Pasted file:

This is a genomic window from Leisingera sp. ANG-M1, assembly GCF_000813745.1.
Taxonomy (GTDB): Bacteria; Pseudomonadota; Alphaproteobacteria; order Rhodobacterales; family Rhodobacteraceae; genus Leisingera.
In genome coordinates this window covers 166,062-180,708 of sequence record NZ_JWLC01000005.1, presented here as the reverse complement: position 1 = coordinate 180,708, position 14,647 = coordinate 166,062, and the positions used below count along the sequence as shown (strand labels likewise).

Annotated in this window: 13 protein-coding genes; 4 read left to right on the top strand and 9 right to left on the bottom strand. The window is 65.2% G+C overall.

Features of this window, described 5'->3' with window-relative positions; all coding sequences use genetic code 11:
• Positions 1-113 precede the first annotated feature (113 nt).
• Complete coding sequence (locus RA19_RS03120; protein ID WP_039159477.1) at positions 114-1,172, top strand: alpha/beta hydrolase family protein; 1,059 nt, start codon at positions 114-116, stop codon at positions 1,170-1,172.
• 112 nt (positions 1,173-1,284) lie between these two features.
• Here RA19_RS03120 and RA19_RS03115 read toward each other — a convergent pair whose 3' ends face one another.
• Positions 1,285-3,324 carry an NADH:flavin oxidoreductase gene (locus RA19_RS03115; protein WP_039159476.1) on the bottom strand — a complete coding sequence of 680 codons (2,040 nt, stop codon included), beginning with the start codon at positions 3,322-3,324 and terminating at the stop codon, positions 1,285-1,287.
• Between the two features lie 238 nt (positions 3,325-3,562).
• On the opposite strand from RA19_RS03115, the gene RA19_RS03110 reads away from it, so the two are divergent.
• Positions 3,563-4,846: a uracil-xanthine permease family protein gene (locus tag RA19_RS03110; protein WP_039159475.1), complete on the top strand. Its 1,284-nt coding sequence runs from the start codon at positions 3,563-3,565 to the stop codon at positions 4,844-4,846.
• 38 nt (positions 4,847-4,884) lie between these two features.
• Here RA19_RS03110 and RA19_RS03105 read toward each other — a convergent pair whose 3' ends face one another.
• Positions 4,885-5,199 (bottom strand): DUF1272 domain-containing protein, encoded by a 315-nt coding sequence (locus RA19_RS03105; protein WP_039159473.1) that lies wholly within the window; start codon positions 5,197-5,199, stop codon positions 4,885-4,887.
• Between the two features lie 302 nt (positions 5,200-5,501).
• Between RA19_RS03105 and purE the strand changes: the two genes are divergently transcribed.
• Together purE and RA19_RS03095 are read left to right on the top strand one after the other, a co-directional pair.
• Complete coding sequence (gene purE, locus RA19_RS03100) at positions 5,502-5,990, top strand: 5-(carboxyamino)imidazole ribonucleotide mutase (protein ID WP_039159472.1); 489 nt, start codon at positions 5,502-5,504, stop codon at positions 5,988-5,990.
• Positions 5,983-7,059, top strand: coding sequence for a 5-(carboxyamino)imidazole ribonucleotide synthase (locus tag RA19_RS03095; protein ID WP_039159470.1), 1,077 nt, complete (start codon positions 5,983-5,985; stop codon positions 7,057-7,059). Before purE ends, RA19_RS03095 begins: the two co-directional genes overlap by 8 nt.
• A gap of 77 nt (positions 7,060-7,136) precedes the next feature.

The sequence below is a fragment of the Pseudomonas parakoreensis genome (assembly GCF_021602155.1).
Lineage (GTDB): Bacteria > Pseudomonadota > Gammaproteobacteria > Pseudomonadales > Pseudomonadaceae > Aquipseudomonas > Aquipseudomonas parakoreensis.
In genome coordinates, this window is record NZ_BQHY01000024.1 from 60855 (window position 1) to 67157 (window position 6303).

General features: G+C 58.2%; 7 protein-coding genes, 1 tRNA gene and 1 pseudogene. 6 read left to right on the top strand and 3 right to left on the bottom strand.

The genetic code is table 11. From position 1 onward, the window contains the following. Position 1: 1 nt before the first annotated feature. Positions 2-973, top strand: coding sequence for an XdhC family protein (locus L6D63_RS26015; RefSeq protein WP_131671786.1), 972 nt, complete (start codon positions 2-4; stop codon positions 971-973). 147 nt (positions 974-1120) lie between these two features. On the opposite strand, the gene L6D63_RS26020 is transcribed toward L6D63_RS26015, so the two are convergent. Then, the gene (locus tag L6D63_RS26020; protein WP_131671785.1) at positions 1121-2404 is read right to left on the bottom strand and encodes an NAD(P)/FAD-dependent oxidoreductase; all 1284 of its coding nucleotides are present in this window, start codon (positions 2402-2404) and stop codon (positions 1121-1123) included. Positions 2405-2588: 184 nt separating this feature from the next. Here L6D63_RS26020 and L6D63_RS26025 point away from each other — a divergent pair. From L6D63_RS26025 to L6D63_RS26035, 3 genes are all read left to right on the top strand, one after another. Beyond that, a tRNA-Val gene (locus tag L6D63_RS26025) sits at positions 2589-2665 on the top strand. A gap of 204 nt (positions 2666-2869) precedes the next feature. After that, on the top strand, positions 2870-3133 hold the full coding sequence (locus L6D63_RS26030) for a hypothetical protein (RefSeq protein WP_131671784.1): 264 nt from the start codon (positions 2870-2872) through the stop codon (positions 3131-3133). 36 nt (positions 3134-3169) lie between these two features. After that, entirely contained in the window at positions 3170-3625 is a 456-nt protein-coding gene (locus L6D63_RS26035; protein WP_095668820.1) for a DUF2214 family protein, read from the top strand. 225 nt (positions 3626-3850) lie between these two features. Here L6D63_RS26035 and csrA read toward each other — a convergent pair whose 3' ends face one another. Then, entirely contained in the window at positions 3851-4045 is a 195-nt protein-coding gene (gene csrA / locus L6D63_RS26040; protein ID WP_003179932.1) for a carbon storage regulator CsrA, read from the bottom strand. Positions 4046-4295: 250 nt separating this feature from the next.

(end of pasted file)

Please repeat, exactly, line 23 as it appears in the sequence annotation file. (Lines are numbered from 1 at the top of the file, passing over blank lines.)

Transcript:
The sequence below is a fragment of the Pseudomonas parakoreensis genome (assembly GCF_021602155.1).